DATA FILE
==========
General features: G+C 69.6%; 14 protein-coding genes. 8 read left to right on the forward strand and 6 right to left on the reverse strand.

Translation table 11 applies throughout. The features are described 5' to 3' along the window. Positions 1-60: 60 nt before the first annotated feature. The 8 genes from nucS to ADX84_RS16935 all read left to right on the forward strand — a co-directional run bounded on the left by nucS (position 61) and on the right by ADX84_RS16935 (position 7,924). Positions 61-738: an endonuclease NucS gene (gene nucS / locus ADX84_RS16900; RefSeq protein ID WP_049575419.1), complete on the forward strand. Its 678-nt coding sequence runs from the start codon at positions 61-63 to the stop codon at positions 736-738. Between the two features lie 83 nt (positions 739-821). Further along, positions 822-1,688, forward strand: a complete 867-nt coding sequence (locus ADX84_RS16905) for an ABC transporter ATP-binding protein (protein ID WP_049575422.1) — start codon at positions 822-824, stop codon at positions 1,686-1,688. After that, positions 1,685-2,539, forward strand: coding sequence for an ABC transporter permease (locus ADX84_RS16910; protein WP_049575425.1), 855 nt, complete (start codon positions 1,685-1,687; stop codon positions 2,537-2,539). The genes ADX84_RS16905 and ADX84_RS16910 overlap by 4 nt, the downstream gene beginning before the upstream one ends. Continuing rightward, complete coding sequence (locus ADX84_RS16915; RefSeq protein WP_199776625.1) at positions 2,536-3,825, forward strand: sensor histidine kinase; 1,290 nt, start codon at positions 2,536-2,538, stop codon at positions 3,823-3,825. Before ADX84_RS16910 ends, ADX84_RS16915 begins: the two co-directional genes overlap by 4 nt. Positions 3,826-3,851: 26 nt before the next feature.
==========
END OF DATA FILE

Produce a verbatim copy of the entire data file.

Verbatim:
General features: G+C 69.6%; 14 protein-coding genes. 8 read left to right on the forward strand and 6 right to left on the reverse strand.

Translation table 11 applies throughout. The features are described 5' to 3' along the window. Positions 1-60: 60 nt before the first annotated feature. The 8 genes from nucS to ADX84_RS16935 all read left to right on the forward strand — a co-directional run bounded on the left by nucS (position 61) and on the right by ADX84_RS16935 (position 7,924). Positions 61-738: an endonuclease NucS gene (gene nucS / locus ADX84_RS16900; RefSeq protein ID WP_049575419.1), complete on the forward strand. Its 678-nt coding sequence runs from the start codon at positions 61-63 to the stop codon at positions 736-738. Between the two features lie 83 nt (positions 739-821). Further along, positions 822-1,688, forward strand: a complete 867-nt coding sequence (locus ADX84_RS16905) for an ABC transporter ATP-binding protein (protein ID WP_049575422.1) — start codon at positions 822-824, stop codon at positions 1,686-1,688. After that, positions 1,685-2,539, forward strand: coding sequence for an ABC transporter permease (locus ADX84_RS16910; protein WP_049575425.1), 855 nt, complete (start codon positions 1,685-1,687; stop codon positions 2,537-2,539). The genes ADX84_RS16905 and ADX84_RS16910 overlap by 4 nt, the downstream gene beginning before the upstream one ends. Continuing rightward, complete coding sequence (locus ADX84_RS16915; RefSeq protein WP_199776625.1) at positions 2,536-3,825, forward strand: sensor histidine kinase; 1,290 nt, start codon at positions 2,536-2,538, stop codon at positions 3,823-3,825. Before ADX84_RS16910 ends, ADX84_RS16915 begins: the two co-directional genes overlap by 4 nt. Positions 3,826-3,851: 26 nt before the next feature.